She was flown back to Spain after being detained overnight in Luton airport on 26 December and told she was “wasting her time” if she thought the Home Office documentation she had showing her right to live in the UK was valid.

Alistair Strathern, the Labour MP for Mid Bedfordshire, said he was seeking answers from the Home Office about the case.

“I went home because my sister had a baby girl, and literally four days later, in Luton airport, they took me to the detention room, took my stuff and my phone and told me to wait there. I was left there all night and then put on a plane,” said the woman.

The removal has left her in shock but also illustrates the jeopardy facing EU citizens whose applications to remain in the UK under the Brexit withdrawal agreement are yet to be concluded.

Her husband flew out to Spain to help after British border officials warned her not to try to re-enter the country for a month.

She said: “I was supposed to be back at work, but now my life has gone. All my stuff is in the UK: my dog, my car. I was doing this veterinary nursing apprenticeship, which was my dream.

“If I try and go back, it will be even worse.”

In the middle of a career change to a job working with animals, the Spanish designer had made a late application for the EU settlement scheme in 2023 and was living with her husband and parents-in-law in Bedfordshire.

Her application was refused in June because she did not provide sufficient evidence. Still, she had asked for an administrative review of the decision and had a certificate of application (CoA) from the Home Office. It states, “You can work in the UK until you receive a decision on your application to the EU settlement scheme”.

“I could have told them I was a tourist, but I’m not, and I have nothing to hide and told them that. I am waiting for the appeal decision, so I continue working,” she said.

She said the border official, who coincidentally had also stopped her in August but let her through the controls after consulting her colleague, told her the paperwork was invalid.

“She told me I was ‘wasting my time’ and it ‘was not true’ that I could work, and I said, ‘Well, there must be a hole in the system because my papers say I can do that, and now you are telling me what the Home Office says is not true.’”

The woman has lived in the UK from 2014 to 2018 and recently returned after a period in South Africa, where her husband was completing his PhD. Covid lockdowns meant they were unable to return during the pandemic.

Under the rules, she is permitted to make a late application but must demonstrate her break from the UK was not so long as to invalidate her rights under the withdrawal agreement.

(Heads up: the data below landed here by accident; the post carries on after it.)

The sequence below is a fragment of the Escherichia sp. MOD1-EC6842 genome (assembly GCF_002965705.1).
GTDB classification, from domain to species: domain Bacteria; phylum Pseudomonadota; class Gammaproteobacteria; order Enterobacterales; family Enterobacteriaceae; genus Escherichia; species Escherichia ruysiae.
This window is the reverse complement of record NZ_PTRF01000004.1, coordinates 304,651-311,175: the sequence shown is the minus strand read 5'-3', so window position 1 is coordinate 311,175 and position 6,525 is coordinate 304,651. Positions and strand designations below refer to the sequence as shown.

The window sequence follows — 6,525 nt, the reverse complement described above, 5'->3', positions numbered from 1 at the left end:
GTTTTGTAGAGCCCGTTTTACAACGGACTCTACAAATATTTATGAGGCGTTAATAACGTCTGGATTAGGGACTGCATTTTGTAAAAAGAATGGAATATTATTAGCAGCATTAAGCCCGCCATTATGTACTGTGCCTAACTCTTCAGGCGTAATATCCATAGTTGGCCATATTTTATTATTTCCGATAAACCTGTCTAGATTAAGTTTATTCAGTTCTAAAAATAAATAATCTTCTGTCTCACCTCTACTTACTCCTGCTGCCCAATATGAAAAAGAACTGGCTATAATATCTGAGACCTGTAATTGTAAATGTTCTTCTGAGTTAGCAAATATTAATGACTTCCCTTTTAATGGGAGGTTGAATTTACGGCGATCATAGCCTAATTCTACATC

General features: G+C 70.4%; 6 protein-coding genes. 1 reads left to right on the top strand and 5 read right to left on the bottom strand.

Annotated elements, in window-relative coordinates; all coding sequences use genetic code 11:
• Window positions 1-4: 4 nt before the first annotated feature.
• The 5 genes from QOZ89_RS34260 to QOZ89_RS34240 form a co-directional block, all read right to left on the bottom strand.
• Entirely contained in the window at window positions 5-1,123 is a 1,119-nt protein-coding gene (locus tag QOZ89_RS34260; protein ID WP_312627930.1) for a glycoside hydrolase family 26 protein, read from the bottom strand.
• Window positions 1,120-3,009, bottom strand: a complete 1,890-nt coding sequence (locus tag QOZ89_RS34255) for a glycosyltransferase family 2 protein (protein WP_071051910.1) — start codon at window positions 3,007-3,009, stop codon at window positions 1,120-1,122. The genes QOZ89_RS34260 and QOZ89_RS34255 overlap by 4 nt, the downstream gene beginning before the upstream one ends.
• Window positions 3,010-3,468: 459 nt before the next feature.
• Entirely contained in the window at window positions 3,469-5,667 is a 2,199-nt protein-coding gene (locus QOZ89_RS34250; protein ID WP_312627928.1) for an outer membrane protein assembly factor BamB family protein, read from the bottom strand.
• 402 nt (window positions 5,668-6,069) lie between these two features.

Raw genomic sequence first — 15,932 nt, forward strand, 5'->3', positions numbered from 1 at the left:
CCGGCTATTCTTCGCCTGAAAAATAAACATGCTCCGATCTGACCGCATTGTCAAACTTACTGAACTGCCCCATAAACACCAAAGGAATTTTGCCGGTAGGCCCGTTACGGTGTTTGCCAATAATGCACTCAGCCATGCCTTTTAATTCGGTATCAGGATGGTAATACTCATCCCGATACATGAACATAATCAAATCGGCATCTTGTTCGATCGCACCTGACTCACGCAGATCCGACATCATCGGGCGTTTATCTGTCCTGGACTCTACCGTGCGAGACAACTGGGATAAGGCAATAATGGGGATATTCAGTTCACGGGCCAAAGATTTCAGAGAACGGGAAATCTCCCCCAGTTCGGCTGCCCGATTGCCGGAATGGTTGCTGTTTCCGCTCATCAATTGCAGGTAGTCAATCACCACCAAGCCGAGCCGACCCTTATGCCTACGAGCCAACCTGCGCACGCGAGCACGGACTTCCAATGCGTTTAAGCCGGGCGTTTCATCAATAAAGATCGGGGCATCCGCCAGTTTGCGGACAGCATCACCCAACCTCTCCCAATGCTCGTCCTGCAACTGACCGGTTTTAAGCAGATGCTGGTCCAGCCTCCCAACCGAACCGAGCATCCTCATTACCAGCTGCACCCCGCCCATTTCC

The Border Force refused entry because her “application for EUSS [EU settlement scheme] has been refused” and “you no longer have a right of admission to the UK as saved by the Citizens’ Rights (Application Deadline and Temporary Protection) Regulations 2020”.

The woman, who is now taking legal advice, rejects this version of events, arguing her certificate of application makes plain her right to work in the UK while her case is still being reviewed.

Strathern said: “It is essential, if our borders are to be secure and people are to have confidence in border officials, that they are empowered to act within the law, and it seems in this case that does not appear to have happened and there is a gap, and I am more than happy to escalate this with the Home Office.”

The Home Office said the issue for those with certificates of applications trying to enter the country was not about their right to work but about demonstrating evidence they had the right to be in the country under the withdrawal agreement.

Those refused entry at the border were “liable for detention pending their removal from the port and UK”. But it added that “this is not the same as being subject to a deportation order which, whilst valid, would prevent re-entry to the UK”.

They also said a certificate of application did not give an EU citizen a right to travel in and out of the country, and border officials were entitled to ask those who hold a CoA for further evidence of their residence in the UK before December 2020 at the border.

“Border Force’s number one priority is to keep our borders safe and secure, and we will never compromise on this,” a Home Office spokesperson said.

“Officers may stop any arriving passenger for further examination where they are not immediately satisfied that they qualify for entry. This decision is based on the information the passenger provides, not their nationality.”